Measurement for our planet
Measurement for our planet

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Photoacoustic ultrasound source for hydrophone calibrations

The need

High frequency applications of ultrasound are becoming increasingly common in areas such as ophthalmology, dermatology, paediatric and peripheral vascular imaging, where frequencies in the range 40–70MHz are used. In ablative therapies and lithotripsy, low frequency (<10 MHz) and high amplitude (tens of MPa) ultrasound waves are used to ablate tumours and break kidney stones.

The nonlinear propagation of such waves in water can generate harmonic frequency components up to 100 MHz and beyond.

Therefore, a need has arisen for end users such as medical device manufacturers and academic researchers to have access to calibration data as high as 100MHz.

The solution

Ultrasound fields generated via pulsed laser excitation of highly photo-absorptive nanocomposites (made of carbon nanotubes dispersed in polymeric material) can generate high-pressure (up to 10 MPa) ultrasound pulses with frequency content up to 100 MHz.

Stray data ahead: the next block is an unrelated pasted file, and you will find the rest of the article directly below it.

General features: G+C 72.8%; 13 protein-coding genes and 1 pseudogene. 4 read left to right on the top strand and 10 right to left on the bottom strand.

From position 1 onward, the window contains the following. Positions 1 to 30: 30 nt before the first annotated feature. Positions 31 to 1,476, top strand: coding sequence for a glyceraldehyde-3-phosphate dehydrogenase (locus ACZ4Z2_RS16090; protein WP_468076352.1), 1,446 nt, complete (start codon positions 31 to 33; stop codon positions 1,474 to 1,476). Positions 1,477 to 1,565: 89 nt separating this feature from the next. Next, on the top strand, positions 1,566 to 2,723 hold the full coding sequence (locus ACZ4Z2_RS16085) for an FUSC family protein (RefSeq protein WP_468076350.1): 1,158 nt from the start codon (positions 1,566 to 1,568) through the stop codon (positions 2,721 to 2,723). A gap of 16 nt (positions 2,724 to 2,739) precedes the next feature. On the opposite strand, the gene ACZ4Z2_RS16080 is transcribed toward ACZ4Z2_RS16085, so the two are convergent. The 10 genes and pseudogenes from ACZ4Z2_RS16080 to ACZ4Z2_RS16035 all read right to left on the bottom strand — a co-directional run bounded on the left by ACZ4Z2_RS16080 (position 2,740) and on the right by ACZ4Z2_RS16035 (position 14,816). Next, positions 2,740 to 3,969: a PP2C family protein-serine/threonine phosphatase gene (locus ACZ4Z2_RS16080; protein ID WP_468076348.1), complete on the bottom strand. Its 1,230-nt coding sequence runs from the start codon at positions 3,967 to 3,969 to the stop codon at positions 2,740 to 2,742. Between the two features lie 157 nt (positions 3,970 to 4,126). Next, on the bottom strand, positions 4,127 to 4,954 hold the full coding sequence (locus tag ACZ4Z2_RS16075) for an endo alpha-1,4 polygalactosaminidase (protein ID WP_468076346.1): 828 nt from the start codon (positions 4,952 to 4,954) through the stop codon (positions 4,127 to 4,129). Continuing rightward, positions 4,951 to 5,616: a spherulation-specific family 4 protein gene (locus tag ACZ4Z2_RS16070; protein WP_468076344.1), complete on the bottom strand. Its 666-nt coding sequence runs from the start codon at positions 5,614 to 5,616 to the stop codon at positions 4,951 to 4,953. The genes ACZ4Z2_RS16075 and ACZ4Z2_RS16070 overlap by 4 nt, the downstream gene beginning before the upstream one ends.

The advantages of such a nanocomposite source are that a single ultrasound pulse spans the measurement bandwidth of most hydrophones and, unlike piezoelectric transducers, high-pressure levels can be achieved without focusing, which ensures errors due to spatial-averaging are small.

Additionally, the high signal-to-noise lowers the uncertainty in the measurement. This will facilitate the accurate characterisation required for patient safety, performance validation and the development of new high frequency ultrasound technologies.